(redirected from valuational)
Also found in: Dictionary, Thesaurus, Medical, Legal, Encyclopedia.


Determination of the value of a company's stock based on earnings and the market value of assets.
Copyright © 2012, Campbell R. Harvey. All Rights Reserved.


The process of determining how much an asset, company, or anything else is worth. Valuation is highly subjective, but it is easiest when one is considering the current value of tangible assets. For example, determining how much a willing buyer will pay a willing seller for a house right now is easier than determining the value of what a company's brand recognition might be in 10 years. Valuation is important in fundamental analysis, the practitioners of which usually consider a company's earnings to be indicative of its value.
Farlex Financial Dictionary. © 2012 Farlex, Inc. All Rights Reserved


A process for calculating the monetary value of an asset. Valuation is subjective and results in wide disparities for the values of most assets.
Wall Street Words: An A to Z Guide to Investment Terms for Today's Investor by David L. Scott. Copyright © 2003 by Houghton Mifflin Company. Published by Houghton Mifflin Company. All rights reserved. All rights reserved.


Valuation is the process of estimating the value, or worth, of an asset or investment.

Sometimes it means determining a fixed amount, such as establishing the value of your estate after your death. Other times, valuation means estimating future worth.

For example, fundamental stock analysts estimate the outlook for a company's stock by looking at data such as the stock's price-to-earnings (P/E), price-to-sales, and price-to-book (net asset value) ratios.

In general, a company with a high P/E is considered overvalued, and a company with a low P/E is considered undervalued.

Dictionary of Financial Terms. Copyright © 2008 Lightbulb Press, Inc. All Rights Reserved.


(1) The process of estimating the worth of something. (2) The estimated worth given to something.

The Complete Real Estate Encyclopedia by Denise L. Evans, JD & O. William Evans, JD. Copyright © 2007 by The McGraw-Hill Companies, Inc.
References in periodicals archive ?
Or, if there is no highest level but instead an infinite hierarchy, projects are those valuational commitments that, at every succeeding level, are positively valued.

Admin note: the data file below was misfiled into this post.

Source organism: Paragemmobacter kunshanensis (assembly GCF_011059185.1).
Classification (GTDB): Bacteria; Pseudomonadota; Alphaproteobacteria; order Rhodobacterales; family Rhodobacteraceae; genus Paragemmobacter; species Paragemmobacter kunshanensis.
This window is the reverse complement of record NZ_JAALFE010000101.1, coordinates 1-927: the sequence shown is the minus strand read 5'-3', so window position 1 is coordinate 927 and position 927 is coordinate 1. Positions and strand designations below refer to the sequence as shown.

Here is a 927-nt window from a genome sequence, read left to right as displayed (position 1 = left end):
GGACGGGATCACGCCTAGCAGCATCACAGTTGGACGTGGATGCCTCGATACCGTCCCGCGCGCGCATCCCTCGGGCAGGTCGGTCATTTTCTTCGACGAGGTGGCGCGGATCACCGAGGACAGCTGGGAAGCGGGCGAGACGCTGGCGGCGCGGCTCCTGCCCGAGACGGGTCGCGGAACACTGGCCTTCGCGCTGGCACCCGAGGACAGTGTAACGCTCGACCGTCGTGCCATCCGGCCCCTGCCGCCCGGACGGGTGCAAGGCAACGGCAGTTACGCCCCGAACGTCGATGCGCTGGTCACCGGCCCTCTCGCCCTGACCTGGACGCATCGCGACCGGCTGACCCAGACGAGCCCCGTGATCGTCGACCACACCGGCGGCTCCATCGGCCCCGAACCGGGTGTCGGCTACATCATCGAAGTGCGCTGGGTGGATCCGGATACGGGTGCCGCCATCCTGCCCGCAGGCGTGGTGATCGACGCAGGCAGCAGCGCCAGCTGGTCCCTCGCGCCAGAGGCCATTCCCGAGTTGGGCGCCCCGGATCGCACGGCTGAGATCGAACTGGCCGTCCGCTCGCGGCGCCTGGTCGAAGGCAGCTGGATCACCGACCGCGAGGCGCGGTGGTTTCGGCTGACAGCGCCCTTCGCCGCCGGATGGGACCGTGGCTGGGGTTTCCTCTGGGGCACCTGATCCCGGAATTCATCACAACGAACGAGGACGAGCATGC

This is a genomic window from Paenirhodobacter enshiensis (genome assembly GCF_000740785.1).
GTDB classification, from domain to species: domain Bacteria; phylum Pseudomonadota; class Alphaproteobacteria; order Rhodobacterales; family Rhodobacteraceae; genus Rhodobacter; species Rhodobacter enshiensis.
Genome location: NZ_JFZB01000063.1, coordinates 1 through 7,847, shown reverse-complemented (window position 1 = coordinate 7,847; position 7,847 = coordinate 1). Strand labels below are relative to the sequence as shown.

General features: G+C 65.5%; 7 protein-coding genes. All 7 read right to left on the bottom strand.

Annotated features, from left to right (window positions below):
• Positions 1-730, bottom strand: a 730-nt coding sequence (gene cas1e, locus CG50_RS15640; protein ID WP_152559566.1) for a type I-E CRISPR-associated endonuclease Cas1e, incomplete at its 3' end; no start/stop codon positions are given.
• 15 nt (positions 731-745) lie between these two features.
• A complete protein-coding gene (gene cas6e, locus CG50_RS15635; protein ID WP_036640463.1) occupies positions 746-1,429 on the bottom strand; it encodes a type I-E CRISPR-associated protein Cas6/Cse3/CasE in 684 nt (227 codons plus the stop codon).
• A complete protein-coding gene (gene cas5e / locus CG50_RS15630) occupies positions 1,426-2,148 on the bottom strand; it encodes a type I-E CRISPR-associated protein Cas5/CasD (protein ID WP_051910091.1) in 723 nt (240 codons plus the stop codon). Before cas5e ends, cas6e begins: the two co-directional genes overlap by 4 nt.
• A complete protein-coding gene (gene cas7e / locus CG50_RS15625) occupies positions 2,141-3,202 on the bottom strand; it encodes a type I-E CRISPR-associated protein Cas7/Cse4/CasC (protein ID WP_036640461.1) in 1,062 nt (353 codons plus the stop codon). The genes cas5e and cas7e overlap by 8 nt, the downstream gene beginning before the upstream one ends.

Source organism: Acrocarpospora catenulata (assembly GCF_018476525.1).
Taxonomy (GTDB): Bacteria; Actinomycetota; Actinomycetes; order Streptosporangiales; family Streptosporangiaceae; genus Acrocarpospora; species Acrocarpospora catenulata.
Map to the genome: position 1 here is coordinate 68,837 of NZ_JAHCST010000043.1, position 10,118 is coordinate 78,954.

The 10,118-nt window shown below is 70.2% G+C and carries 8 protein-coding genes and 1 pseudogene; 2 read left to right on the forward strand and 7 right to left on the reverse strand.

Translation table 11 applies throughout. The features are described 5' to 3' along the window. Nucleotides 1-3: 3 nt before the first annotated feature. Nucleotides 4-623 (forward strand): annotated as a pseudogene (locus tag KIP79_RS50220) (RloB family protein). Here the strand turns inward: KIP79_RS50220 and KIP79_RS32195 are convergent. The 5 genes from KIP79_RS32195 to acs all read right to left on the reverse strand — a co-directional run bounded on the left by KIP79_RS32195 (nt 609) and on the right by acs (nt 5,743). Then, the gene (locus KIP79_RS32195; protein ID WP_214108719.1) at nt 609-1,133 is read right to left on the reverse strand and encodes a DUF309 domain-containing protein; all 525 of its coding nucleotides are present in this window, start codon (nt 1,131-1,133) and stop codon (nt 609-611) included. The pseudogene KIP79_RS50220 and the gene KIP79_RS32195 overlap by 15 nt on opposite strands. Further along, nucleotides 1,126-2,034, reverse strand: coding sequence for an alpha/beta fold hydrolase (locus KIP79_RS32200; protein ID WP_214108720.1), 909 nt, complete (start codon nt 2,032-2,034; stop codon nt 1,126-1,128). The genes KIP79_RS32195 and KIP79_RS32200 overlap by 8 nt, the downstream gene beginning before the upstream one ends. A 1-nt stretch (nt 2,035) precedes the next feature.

A transformative politics of recognition and redistribution has to deal with several issues: an understanding of certain types of work as dirty, a division of labour that sustains the performance of such work by women of certain castes/class and a cultural valuational principle that determines that cleaning is women's work.
Finally, the assessment employs valuational selection.
Science is value-neutral; religion is essentially valuational.
Gandhian development: An exploration of the conceptual, structural, and valuational linkages.
As Dwight Waldo pointed out many years ago, our day-to-day thinking, talking, and writing--whether in universities or in the agencies of government--has important theoretical and valuational underpinnings and consequences.
For pluralism as for any serious position, the difference between (say) saving innocent lives and shedding innocent blood is part of the objective structure of the valuational universe.
[19] It is important to note that such a reduction of existential relations renders both logical and valuational relations ontologically inadmissible.
Shapiro asserted that "all biography has an ethical or valuational component, for there is no neutral way to script a life."(24) Biographies could be placed on a continuum between the poles at which people either supported or challenged people and institutions involved in the social and political control of the state.(25) One of the important differences was the effect of the techniques of oral history on the writing of contemporary history.
Understandably, in the last decade or more, a corps of scholars has underlined the poem's valuational and thematic mobility.
The conception of emotions and their conditions of appropriateness sketched here resemble the central features of David Wiggins's "sensible subjectivism." This view agrees with classical emotivism that in making value-judgments "there is nothing more fundamental than actually possible human sentiments,"(10) but it is not stuck at the emotivists' position where the occurrence of an emotional response is sufficient for ascribing a valuational predicate, for example, "fear worthy." Without trying to provide a strict definition or complete analysis of emotions, they can be further characterized as states of persons that form pairs with qualities in objects that typically evoke them, as certain properties produce fear.
A present interest in property qualifies for the exclusion only to the extent that it is Susceptible to valuational.(273) Although the donee may be entitled to the income from the trust, tile right to income is valueless if there is no realistic expectation that income will in fact be produced.(274)